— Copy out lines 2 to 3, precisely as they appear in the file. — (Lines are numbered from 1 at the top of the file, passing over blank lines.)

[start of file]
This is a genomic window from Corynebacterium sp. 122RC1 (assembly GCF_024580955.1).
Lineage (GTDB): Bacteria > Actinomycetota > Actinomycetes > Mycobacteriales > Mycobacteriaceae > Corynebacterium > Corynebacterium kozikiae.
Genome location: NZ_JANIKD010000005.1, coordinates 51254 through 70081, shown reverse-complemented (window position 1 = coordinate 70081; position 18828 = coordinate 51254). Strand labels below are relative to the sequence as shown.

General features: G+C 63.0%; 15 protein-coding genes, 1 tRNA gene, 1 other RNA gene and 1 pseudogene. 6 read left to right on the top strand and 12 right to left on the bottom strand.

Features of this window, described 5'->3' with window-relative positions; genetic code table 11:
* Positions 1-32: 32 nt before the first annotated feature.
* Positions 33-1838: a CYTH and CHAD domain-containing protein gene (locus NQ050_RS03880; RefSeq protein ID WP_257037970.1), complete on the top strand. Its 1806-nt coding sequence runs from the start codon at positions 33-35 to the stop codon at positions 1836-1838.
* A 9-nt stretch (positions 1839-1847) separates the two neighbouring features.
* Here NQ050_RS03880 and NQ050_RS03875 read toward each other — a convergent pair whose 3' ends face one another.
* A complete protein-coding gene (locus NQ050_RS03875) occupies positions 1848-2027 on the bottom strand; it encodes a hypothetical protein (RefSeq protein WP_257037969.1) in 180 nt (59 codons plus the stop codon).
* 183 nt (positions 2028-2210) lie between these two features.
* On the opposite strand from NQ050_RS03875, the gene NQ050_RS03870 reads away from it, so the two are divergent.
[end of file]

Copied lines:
Lineage (GTDB): Bacteria > Actinomycetota > Actinomycetes > Mycobacteriales > Mycobacteriaceae > Corynebacterium > Corynebacterium kozikiae.
Genome location: NZ_JANIKD010000005.1, coordinates 51254 through 70081, shown reverse-complemented (window position 1 = coordinate 70081; position 18828 = coordinate 51254). Strand labels below are relative to the sequence as shown.